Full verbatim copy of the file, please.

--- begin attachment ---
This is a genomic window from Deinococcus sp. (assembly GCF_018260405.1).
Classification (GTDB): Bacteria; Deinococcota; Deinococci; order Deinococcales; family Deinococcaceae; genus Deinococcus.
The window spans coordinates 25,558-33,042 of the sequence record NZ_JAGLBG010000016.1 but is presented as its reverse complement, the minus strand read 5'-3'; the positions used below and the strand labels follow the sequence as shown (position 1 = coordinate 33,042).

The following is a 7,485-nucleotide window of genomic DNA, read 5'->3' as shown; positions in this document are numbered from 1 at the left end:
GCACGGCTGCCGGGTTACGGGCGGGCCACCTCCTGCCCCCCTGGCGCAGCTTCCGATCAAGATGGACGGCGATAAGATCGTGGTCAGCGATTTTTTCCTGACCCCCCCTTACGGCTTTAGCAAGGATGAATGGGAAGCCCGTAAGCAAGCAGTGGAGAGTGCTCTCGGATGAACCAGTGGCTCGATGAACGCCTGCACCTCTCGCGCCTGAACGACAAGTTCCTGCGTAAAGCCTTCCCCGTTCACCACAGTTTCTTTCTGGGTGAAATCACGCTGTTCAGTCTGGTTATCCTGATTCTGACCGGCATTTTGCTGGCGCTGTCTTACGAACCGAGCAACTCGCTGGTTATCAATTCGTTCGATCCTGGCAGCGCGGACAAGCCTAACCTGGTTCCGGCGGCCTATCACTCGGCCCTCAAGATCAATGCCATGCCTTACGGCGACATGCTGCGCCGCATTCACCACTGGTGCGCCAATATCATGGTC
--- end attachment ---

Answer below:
This is a genomic window from Deinococcus sp. (assembly GCF_018260405.1).
Classification (GTDB): Bacteria; Deinococcota; Deinococci; order Deinococcales; family Deinococcaceae; genus Deinococcus.
The window spans coordinates 25,558-33,042 of the sequence record NZ_JAGLBG010000016.1 but is presented as its reverse complement, the minus strand read 5'-3'; the positions used below and the strand labels follow the sequence as shown (position 1 = coordinate 33,042).

The following is a 7,485-nucleotide window of genomic DNA, read 5'->3' as shown; positions in this document are numbered from 1 at the left end:
GCACGGCTGCCGGGTTACGGGCGGGCCACCTCCTGCCCCCCTGGCGCAGCTTCCGATCAAGATGGACGGCGATAAGATCGTGGTCAGCGATTTTTTCCTGACCCCCCCTTACGGCTTTAGCAAGGATGAATGGGAAGCCCGTAAGCAAGCAGTGGAGAGTGCTCTCGGATGAACCAGTGGCTCGATGAACGCCTGCACCTCTCGCGCCTGAACGACAAGTTCCTGCGTAAAGCCTTCCCCGTTCACCACAGTTTCTTTCTGGGTGAAATCACGCTGTTCAGTCTGGTTATCCTGATTCTGACCGGCATTTTGCTGGCGCTGTCTTACGAACCGAGCAACTCGCTGGTTATCAATTCGTTCGATCCTGGCAGCGCGGACAAGCCTAACCTGGTTCCGGCGGCCTATCACTCGGCCCTCAAGATCAATGCCATGCCTTACGGCGACATGCTGCGCCGCATTCACCACTGGTGCGCCAATATCATGGTC